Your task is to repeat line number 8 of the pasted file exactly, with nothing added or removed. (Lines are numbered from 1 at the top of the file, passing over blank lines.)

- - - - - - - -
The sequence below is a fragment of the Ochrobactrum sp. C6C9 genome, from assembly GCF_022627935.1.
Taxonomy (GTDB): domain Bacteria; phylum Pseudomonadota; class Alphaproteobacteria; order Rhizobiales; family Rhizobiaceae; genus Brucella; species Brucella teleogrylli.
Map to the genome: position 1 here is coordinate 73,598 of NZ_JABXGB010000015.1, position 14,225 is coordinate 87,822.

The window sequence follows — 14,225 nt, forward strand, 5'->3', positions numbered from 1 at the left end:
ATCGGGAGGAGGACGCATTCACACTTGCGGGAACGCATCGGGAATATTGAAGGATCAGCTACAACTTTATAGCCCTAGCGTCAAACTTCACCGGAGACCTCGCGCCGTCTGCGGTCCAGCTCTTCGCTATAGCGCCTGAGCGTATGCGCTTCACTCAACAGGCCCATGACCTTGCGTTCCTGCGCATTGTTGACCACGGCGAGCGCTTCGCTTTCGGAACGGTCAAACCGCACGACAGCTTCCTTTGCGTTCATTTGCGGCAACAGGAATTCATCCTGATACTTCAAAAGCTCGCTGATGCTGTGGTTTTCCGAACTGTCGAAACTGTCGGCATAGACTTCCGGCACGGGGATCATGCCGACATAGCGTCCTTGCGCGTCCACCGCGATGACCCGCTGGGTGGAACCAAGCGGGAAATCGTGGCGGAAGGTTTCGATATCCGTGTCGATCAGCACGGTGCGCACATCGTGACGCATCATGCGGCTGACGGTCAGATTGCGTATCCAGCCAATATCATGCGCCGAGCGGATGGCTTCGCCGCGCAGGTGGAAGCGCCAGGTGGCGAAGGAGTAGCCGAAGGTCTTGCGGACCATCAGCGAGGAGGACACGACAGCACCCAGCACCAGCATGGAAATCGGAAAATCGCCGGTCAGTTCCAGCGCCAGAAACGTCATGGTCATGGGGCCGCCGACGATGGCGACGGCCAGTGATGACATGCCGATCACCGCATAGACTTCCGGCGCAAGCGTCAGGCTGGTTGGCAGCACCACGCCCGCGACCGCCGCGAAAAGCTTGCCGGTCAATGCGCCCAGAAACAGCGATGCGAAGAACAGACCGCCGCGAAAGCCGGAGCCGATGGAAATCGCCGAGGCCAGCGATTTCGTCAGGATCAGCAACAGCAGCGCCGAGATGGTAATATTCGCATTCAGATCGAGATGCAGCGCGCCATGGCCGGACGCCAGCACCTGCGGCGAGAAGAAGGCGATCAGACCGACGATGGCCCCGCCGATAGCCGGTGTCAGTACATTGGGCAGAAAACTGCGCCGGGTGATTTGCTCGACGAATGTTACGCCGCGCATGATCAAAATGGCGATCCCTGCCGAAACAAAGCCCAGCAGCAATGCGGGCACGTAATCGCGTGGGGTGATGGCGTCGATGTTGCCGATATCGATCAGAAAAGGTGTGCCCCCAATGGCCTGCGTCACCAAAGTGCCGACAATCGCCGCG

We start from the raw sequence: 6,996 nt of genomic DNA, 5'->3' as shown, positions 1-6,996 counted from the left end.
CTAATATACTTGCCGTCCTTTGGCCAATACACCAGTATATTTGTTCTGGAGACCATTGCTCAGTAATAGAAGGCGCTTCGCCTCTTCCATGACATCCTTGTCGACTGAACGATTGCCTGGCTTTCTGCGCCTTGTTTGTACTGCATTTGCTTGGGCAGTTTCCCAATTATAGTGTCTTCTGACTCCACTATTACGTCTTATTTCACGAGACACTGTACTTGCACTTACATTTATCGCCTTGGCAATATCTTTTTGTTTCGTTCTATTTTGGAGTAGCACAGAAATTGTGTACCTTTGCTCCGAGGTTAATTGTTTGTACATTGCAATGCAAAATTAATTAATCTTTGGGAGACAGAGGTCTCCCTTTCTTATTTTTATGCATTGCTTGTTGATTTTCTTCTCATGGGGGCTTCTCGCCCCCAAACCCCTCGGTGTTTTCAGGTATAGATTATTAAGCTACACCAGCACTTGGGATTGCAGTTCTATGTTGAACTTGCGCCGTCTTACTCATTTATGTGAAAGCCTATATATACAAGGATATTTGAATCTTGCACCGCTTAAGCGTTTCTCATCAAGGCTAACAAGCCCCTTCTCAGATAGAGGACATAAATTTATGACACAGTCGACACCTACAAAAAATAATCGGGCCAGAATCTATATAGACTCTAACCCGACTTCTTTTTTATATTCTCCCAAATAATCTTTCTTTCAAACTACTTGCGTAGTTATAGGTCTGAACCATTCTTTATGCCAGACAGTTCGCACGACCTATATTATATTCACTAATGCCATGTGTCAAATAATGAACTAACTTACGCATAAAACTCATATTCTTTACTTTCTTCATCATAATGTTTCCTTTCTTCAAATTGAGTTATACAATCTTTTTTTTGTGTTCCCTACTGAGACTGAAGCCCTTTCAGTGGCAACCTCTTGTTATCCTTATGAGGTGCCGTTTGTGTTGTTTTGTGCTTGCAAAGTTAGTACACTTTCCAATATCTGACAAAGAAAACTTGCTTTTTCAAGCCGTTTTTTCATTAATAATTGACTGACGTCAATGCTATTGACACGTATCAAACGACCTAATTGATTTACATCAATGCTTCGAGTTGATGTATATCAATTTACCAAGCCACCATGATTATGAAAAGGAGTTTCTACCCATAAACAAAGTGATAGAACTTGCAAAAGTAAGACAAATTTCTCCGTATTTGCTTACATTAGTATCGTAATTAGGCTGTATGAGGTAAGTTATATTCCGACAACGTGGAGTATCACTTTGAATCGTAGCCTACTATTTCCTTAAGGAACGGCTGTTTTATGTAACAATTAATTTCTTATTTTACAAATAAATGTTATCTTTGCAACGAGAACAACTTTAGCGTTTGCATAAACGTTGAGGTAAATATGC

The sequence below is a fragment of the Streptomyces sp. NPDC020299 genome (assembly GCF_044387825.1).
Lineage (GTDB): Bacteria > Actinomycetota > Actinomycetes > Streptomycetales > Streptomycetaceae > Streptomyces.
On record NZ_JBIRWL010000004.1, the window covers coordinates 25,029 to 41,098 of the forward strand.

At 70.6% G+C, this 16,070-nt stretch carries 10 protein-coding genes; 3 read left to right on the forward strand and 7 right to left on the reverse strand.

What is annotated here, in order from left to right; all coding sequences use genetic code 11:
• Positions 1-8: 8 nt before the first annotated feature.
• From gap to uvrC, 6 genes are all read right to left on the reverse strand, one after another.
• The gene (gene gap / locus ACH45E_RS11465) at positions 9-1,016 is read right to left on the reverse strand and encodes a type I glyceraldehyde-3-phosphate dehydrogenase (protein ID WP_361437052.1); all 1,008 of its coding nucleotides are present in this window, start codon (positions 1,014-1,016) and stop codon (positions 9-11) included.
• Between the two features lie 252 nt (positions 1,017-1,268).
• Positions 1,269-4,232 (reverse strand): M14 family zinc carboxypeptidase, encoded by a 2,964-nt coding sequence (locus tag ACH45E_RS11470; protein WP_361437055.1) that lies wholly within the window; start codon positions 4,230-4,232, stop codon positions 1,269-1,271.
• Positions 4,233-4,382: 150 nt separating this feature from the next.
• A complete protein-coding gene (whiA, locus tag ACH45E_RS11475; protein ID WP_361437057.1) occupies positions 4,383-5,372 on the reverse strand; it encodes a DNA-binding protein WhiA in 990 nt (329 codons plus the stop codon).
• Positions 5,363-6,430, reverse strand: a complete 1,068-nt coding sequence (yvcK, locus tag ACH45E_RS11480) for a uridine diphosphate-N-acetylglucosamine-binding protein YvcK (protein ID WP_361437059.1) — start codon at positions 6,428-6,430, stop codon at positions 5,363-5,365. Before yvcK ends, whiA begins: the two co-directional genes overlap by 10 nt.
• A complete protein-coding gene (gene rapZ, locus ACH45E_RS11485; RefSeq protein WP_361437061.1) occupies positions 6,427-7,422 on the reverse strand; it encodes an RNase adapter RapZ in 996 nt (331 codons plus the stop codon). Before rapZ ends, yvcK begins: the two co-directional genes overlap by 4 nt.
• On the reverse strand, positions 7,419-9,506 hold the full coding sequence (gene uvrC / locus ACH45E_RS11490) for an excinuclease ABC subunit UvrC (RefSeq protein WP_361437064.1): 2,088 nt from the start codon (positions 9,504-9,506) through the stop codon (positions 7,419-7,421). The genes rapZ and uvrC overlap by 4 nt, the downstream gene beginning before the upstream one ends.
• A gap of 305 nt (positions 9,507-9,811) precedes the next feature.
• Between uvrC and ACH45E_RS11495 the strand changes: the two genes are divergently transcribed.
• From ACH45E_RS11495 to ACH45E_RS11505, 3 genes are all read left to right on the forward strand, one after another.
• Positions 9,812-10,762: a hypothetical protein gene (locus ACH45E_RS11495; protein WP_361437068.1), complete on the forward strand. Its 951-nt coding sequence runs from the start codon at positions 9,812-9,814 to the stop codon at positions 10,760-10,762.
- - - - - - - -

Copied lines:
The sequence below is a fragment of the Streptomyces sp. NPDC020299 genome (assembly GCF_044387825.1).